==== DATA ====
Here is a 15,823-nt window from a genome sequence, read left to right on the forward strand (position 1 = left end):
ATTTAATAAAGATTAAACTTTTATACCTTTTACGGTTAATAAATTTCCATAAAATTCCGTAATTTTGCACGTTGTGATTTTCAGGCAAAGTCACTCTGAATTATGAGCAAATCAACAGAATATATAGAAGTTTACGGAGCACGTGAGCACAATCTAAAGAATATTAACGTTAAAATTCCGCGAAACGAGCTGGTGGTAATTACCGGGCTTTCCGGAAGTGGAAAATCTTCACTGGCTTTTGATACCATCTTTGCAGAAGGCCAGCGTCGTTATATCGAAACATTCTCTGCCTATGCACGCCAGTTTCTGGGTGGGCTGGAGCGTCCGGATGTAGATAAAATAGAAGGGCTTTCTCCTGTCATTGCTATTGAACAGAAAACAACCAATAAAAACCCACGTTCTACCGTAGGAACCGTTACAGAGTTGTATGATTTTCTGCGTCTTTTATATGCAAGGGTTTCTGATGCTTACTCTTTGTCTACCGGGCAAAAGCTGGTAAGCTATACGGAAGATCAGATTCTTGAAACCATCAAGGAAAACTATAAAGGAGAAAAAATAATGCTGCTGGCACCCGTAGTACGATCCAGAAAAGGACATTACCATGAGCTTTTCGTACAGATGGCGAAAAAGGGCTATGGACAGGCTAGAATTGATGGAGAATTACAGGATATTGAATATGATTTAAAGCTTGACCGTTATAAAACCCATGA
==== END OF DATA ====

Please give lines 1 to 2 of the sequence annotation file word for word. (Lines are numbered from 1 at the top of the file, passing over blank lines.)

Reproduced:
Here is a 15,823-nt window from a genome sequence, read left to right on the forward strand (position 1 = left end):
ATTTAATAAAGATTAAACTTTTATACCTTTTACGGTTAATAAATTTCCATAAAATTCCGTAATTTTGCACGTTGTGATTTTCAGGCAAAGTCACTCTGAATTATGAGCAAATCAACAGAATATATAGAAGTTTACGGAGCACGTGAGCACAATCTAAAGAATATTAACGTTAAAATTCCGCGAAACGAGCTGGTGGTAATTACCGGGCTTTCCGGAAGTGGAAAATCTTCACTGGCTTTTGATACCATCTTTGCAGAAGGCCAGCGTCGTTATATCGAAACATTCTCTGCCTATGCACGCCAGTTTCTGGGTGGGCTGGAGCGTCCGGATGTAGATAAAATAGAAGGGCTTTCTCCTGTCATTGCTATTGAACAGAAAACAACCAATAAAAACCCACGTTCTACCGTAGGAACCGTTACAGAGTTGTATGATTTTCTGCGTCTTTTATATGCAAGGGTTTCTGATGCTTACTCTTTGTCTACCGGGCAAAAGCTGGTAAGCTATACGGAAGATCAGATTCTTGAAACCATCAAGGAAAACTATAAAGGAGAAAAAATAATGCTGCTGGCACCCGTAGTACGATCCAGAAAAGGACATTACCATGAGCTTTTCGTACAGATGGCGAAAAAGGGCTATGGACAGGCTAGAATTGATGGAGAATTACAGGATATTGAATATGATTTAAAGCTTGACCGTTATAAAACCCATGA